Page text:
One of the most original and ultimately satisfying holiday efforts was the Kingston Trio's 1960 album The Last Month of the Year. Unlike many other pop artists, some of whom in their holiday albums got way out of their depths in attempting songs that they could not do or crassly altered carols to fit into their pop or rock styles, the KT stayed squarely within their power zone of folk-type music and created a classic album by both presenting genuine folk carols like "Somerset-Gloucestershire Wassail" and "We Wish You A Merry Christmas" (link to last year's Christmas post with some comments on carols in general) and presenting less familiar (to U.S. audiences) folk carols from our country and around the world, often with unusual instruments like the bouzouki. I loved these, especially the spiritual "Go Where I Send Thee," "Follow Now, O Shepherds" from Spain, "Sing We Now Noel" from France, and most especially "All Through The Night" from Wales.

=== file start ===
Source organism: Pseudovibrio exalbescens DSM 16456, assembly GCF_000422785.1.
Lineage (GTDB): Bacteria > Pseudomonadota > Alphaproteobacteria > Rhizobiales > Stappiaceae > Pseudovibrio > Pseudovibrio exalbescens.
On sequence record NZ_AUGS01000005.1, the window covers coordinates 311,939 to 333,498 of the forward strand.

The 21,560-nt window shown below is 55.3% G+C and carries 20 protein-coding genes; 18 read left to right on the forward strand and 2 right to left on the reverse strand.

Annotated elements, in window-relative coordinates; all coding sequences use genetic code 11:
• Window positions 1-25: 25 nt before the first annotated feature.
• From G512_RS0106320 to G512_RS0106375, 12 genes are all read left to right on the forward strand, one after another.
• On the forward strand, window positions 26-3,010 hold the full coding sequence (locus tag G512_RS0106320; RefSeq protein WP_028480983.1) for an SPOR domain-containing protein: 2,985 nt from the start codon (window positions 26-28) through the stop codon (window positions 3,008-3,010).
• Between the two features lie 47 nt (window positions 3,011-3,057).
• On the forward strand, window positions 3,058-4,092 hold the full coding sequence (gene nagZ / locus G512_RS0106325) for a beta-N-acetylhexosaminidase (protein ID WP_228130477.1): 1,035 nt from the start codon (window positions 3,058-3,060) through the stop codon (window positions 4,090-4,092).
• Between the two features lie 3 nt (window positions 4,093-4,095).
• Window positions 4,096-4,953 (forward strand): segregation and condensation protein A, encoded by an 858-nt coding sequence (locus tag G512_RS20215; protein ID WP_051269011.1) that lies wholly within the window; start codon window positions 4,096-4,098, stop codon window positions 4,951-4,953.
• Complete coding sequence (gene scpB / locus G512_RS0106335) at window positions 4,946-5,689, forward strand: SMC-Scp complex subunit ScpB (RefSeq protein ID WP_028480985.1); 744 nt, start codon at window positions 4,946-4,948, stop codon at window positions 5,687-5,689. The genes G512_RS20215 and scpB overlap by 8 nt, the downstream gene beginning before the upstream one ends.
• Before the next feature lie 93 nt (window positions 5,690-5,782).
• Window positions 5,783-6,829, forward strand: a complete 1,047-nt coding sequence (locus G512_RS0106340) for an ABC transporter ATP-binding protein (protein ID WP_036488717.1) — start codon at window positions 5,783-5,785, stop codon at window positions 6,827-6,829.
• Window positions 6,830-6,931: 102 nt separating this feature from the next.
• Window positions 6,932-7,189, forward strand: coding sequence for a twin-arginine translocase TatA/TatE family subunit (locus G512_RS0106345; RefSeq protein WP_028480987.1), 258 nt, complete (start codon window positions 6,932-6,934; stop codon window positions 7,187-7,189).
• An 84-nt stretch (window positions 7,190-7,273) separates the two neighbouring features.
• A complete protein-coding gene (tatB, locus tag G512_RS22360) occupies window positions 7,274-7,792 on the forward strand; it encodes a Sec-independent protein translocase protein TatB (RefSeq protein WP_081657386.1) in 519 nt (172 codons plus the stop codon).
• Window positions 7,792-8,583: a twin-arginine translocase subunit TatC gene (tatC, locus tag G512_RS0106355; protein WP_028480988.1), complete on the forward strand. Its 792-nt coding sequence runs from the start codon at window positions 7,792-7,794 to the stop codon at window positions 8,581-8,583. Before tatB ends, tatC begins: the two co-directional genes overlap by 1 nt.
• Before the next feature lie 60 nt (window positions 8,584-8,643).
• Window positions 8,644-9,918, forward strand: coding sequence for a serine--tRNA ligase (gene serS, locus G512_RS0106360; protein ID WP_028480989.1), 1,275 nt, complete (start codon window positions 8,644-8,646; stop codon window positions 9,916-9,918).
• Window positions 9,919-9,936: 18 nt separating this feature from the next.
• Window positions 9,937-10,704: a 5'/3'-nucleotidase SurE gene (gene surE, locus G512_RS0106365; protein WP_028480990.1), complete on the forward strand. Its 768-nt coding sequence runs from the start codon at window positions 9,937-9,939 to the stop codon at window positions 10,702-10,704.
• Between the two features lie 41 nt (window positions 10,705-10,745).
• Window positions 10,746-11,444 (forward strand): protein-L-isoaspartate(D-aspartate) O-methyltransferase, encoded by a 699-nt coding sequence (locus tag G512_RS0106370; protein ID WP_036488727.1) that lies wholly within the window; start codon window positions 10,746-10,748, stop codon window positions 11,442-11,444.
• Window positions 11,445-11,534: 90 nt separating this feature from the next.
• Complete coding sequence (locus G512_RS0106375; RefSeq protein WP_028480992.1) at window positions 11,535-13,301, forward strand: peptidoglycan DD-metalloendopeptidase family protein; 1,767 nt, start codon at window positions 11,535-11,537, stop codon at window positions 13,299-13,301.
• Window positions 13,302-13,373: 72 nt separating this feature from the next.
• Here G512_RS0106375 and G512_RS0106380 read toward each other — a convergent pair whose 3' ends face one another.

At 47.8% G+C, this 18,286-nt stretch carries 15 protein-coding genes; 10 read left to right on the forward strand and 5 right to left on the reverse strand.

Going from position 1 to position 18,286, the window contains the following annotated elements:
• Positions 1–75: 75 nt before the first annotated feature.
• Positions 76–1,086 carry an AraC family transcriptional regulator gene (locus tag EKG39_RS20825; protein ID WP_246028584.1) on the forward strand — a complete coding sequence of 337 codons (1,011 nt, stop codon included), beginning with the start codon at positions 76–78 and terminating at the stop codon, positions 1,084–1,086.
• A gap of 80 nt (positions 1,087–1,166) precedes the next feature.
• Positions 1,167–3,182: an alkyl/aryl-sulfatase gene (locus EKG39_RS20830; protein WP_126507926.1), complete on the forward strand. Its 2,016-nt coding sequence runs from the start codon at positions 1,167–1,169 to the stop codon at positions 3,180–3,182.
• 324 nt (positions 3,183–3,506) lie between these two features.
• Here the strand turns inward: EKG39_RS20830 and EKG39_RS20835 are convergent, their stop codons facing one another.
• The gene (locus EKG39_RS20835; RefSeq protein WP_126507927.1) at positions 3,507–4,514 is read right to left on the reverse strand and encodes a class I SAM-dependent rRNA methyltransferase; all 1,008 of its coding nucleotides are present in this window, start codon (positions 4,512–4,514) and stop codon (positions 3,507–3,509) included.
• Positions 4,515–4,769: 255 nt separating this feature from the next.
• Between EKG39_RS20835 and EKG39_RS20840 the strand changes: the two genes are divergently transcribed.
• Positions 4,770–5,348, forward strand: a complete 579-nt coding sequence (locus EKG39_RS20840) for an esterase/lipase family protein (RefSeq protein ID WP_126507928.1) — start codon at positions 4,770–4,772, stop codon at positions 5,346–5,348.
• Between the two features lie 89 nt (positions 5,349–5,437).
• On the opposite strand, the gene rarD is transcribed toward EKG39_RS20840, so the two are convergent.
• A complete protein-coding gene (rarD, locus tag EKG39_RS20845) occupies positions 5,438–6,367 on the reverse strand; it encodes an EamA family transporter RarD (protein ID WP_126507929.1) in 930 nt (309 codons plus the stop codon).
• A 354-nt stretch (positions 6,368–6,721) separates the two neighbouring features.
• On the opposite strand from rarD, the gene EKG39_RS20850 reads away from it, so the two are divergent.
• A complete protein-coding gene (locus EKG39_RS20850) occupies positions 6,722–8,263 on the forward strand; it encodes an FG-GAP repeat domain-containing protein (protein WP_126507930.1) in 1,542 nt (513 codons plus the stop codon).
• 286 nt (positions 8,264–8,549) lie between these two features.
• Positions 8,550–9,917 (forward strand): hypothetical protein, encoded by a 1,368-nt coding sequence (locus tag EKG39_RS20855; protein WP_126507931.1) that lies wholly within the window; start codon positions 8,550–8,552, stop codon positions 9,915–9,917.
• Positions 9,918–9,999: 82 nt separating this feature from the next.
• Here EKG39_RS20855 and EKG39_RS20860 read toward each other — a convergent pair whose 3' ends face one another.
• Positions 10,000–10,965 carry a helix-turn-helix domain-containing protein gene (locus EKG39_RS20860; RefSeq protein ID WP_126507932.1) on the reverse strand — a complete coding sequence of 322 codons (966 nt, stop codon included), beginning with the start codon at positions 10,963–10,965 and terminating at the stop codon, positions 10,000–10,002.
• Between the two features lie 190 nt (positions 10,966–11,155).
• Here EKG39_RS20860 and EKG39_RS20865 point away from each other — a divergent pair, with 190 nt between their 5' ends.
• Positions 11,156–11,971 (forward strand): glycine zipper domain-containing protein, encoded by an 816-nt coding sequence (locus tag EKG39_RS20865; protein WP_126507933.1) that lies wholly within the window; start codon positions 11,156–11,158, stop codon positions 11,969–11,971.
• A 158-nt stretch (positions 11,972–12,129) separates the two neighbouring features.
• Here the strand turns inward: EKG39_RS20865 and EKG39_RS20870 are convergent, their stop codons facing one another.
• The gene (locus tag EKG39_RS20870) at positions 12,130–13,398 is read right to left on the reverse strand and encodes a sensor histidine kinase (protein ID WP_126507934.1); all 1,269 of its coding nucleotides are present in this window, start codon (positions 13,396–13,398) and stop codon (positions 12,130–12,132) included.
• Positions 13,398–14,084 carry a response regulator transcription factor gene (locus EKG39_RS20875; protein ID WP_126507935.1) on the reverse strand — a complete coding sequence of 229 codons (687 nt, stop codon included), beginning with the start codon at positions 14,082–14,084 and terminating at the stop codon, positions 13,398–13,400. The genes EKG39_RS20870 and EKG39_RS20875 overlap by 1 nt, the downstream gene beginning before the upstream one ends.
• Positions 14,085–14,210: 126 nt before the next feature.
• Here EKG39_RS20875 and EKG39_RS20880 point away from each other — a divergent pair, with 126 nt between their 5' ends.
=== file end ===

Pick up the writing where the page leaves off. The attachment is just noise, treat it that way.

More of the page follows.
This lovely song is one of several numbers from the Welsh language that have broken through the language barrier to become in translation part of the folkways of English-speaking peoples ("Men of Harlech" would be my nominee for #2 in this category). The Welsh, of course, are an ancient and fiercely independent Celtic group, the last remnant of the ancient Brythons who were driven from their country by the invading Saxons fifteen hundred years ago - and in all that time, they have never given up their national flag, identity or language. Or, I might add, their music - one of the most common remarks I noted on YouTube versions of "All Through The Night" was the plea "Nice, but can't you sing it in Welsh?"